Blockages or equipment failures can cause one or more areas of a cooling system to form ice. Ice formation is always indicative of a problem. When you see it, shut down the air conditioner because continued operation risks damage to the compressor. Most issues causing a freeze-up are more affordable to correct than replacing a compressor. You may even resolve minor problems yourself by following the steps for how to defrost a frozen AC unit. The following advice will also help you know when you have a problem that requires a professional technician.
- A Flashlight
Symptoms of a Frozen AC Unit
- Air blowing out of vents feels warm
- AC fails to cool the home to the thermostat setting
- Utility bills jump unreasonably
- Water leaks appear
- Condensation on the air handler
- Visible ice on the evaporator coil
- Visible ice on the outdoor unit
Step by Step Directions for How to Defrost a Frozen AC Unit
- Shut off the cooling function on the thermostat.
- Switch the fan setting from “auto” to “on.”
- These two steps are always how you begin to defrost a frozen air conditioner. You must stop the cooling action and allow warm air to circulate and melt off the ice. A small freeze-up should melt in a couple of hours. Extensive ice formation may need the fan blowing for 24 hours to remove all ice.
- After turning the AC off, prepare to inspect the AC system by gathering the tools. You might need a screwdriver to access the front panel and view the evaporator coil.
- Find the compartment near the blower where the air filter is housed.
- Open the compartment and pull out the filter.
- The filter will probably need to be replaced.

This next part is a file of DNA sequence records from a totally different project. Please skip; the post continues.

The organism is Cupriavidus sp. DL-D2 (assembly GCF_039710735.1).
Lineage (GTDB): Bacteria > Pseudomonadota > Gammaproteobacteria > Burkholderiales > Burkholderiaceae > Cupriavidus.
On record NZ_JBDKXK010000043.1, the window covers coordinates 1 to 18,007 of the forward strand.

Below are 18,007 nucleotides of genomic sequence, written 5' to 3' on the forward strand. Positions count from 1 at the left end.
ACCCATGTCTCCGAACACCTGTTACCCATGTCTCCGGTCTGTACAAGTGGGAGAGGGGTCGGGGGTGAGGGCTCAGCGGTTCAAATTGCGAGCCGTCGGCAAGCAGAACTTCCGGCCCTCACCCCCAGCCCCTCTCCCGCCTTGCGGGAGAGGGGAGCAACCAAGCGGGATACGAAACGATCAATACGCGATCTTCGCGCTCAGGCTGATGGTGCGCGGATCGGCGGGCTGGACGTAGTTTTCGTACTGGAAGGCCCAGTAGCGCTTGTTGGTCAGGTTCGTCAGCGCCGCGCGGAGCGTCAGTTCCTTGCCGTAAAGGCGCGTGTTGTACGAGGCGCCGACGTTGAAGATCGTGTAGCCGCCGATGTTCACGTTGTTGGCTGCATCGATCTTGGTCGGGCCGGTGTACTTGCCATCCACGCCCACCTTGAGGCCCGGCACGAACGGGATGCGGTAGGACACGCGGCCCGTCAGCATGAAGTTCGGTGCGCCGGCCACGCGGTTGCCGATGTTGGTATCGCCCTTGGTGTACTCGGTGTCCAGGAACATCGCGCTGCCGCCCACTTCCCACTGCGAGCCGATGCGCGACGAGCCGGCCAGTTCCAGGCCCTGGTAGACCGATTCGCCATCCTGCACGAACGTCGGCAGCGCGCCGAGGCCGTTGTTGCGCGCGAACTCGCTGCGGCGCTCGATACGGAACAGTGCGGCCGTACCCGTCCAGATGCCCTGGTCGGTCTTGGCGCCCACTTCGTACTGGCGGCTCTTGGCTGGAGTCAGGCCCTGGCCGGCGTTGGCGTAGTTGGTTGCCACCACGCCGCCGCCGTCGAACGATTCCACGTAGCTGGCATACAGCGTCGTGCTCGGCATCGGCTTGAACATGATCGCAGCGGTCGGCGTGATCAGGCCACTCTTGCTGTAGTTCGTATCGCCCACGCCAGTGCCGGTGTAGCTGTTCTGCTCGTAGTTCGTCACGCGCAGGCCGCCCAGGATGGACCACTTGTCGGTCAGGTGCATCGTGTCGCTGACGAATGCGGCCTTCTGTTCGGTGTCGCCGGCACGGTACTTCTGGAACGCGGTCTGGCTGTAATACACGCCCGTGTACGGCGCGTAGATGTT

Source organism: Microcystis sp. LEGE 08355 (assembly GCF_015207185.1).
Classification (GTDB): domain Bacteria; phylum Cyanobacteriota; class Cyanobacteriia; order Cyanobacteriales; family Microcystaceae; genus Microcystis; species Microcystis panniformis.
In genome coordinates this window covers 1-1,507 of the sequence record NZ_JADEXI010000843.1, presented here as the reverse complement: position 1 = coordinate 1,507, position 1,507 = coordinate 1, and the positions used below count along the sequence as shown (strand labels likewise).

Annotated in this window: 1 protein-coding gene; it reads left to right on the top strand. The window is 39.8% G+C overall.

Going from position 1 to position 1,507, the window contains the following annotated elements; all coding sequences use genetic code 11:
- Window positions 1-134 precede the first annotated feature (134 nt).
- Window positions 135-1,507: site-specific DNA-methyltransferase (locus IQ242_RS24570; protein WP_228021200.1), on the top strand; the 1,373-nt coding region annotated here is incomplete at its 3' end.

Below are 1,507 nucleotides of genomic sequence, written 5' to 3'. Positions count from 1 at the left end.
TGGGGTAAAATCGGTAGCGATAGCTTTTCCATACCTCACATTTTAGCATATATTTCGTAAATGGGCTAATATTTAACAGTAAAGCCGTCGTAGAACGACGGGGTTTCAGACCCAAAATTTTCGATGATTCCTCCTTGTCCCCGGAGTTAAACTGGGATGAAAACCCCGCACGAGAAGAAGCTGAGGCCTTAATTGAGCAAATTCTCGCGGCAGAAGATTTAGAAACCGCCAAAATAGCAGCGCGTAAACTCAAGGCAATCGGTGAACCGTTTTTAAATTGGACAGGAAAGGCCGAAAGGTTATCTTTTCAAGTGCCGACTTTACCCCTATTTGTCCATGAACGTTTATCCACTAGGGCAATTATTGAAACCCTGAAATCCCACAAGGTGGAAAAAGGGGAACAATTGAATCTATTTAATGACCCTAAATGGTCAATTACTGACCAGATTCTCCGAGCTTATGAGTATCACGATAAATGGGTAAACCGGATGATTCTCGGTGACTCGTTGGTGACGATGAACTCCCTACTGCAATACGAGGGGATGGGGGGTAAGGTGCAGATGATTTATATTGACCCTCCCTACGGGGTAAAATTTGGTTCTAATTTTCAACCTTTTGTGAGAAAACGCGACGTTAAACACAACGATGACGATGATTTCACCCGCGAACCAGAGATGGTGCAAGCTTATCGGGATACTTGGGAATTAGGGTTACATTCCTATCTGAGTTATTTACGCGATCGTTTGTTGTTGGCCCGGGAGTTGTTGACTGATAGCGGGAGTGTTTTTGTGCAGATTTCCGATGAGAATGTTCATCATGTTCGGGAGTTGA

- If you see that the filter is heavily soiled, it could be why your AC is freezing up. You may even see ice on the filter.
- If ice was present on the old filter, wipe up any moisture before you slide in the new filter.
- Check the intakes and vents throughout your home to confirm that nothing is blocking them.
- Remove any obstructions.
- Open the front panel on the interior unit and look at the evaporator coil.
- A dirty evaporator coil prevents the system from absorbing heat and expelling it outside. A freeze up from a dirty evaporator coil will allow ice to form on the coil.
- Even if you don’t see ice on the coil, clean it. You can buy an evaporator coil cleaner or call Sanks Mechanical 1-215-960-4803 for AC repair.
- Wipe up the dirt and moisture after cleaning and put the panel back on.
- Look around the AC unit for other signs of moisture.
- Wipe up moisture and look for the source of the leak. A clogged condensate drain is a common reason for drips and puddles.
- Go outside and check the outdoor unit for ice or leaks. A leak could be coolant. Coolant leaks require professional service due to being a hazardous substance. Low coolant could also be the cause of the freeze.
- As the fan runs, monitor ice melting.
- When all ice is gone, turn the cooling function back on at the thermostat.
- Switch the fan setting to “auto.”
- At this point, the frozen AC is thawed and should blow cool air again.
Have the Professionals at Sanks Check Your AC Unit
Just because you thawed the AC does not mean it won’t freeze up again. The freeze-up itself would have strained the system and increased the risk of a breakdown. For a decade, Sanks Mechanical has performed dependable service throughout the Philadelphia area. To avoid a total loss of cooling in the future, contact us online or call 1-215-960-4803 for AC repair today.